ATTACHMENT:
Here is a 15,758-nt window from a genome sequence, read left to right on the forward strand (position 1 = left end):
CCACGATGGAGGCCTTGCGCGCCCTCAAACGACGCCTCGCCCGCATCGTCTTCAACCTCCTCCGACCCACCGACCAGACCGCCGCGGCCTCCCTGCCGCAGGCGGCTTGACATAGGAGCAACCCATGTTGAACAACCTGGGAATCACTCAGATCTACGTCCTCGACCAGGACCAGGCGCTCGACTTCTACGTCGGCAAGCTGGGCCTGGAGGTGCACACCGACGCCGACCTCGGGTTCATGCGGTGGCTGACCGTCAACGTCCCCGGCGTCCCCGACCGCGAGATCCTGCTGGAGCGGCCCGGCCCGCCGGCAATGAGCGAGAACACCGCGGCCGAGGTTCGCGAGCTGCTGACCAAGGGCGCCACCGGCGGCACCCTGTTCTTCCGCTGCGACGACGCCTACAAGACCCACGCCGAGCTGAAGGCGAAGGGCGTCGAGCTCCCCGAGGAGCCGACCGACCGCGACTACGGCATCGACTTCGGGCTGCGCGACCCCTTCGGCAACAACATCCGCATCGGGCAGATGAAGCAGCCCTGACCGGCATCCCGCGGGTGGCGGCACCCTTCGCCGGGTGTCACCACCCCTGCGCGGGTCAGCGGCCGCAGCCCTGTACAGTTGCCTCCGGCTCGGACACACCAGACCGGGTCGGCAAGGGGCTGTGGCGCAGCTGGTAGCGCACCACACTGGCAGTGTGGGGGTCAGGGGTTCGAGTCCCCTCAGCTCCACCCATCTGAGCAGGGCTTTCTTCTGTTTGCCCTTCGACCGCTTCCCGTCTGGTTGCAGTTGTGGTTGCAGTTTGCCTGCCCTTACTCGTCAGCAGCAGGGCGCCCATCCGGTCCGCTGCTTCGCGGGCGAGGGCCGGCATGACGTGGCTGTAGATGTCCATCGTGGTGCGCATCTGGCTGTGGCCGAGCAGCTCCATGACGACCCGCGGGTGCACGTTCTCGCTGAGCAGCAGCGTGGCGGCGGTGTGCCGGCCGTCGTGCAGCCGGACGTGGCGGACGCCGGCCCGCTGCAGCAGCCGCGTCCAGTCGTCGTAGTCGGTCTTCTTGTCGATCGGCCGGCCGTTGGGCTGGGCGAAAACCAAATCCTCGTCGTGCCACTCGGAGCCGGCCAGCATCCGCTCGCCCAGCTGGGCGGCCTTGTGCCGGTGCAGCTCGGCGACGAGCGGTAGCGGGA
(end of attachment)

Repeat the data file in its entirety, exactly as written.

Here is a 15,758-nt window from a genome sequence, read left to right on the forward strand (position 1 = left end):
CCACGATGGAGGCCTTGCGCGCCCTCAAACGACGCCTCGCCCGCATCGTCTTCAACCTCCTCCGACCCACCGACCAGACCGCCGCGGCCTCCCTGCCGCAGGCGGCTTGACATAGGAGCAACCCATGTTGAACAACCTGGGAATCACTCAGATCTACGTCCTCGACCAGGACCAGGCGCTCGACTTCTACGTCGGCAAGCTGGGCCTGGAGGTGCACACCGACGCCGACCTCGGGTTCATGCGGTGGCTGACCGTCAACGTCCCCGGCGTCCCCGACCGCGAGATCCTGCTGGAGCGGCCCGGCCCGCCGGCAATGAGCGAGAACACCGCGGCCGAGGTTCGCGAGCTGCTGACCAAGGGCGCCACCGGCGGCACCCTGTTCTTCCGCTGCGACGACGCCTACAAGACCCACGCCGAGCTGAAGGCGAAGGGCGTCGAGCTCCCCGAGGAGCCGACCGACCGCGACTACGGCATCGACTTCGGGCTGCGCGACCCCTTCGGCAACAACATCCGCATCGGGCAGATGAAGCAGCCCTGACCGGCATCCCGCGGGTGGCGGCACCCTTCGCCGGGTGTCACCACCCCTGCGCGGGTCAGCGGCCGCAGCCCTGTACAGTTGCCTCCGGCTCGGACACACCAGACCGGGTCGGCAAGGGGCTGTGGCGCAGCTGGTAGCGCACCACACTGGCAGTGTGGGGGTCAGGGGTTCGAGTCCCCTCAGCTCCACCCATCTGAGCAGGGCTTTCTTCTGTTTGCCCTTCGACCGCTTCCCGTCTGGTTGCAGTTGTGGTTGCAGTTTGCCTGCCCTTACTCGTCAGCAGCAGGGCGCCCATCCGGTCCGCTGCTTCGCGGGCGAGGGCCGGCATGACGTGGCTGTAGATGTCCATCGTGGTGCGCATCTGGCTGTGGCCGAGCAGCTCCATGACGACCCGCGGGTGCACGTTCTCGCTGAGCAGCAGCGTGGCGGCGGTGTGCCGGCCGTCGTGCAGCCGGACGTGGCGGACGCCGGCCCGCTGCAGCAGCCGCGTCCAGTCGTCGTAGTCGGTCTTCTTGTCGATCGGCCGGCCGTTGGGCTGGGCGAAAACCAAATCCTCGTCGTGCCACTCGGAGCCGGCCAGCATCCGCTCGCCCAGCTGGGCGGCCTTGTGCCGGTGCAGCTCGGCGACGAGCGGTAGCGGGA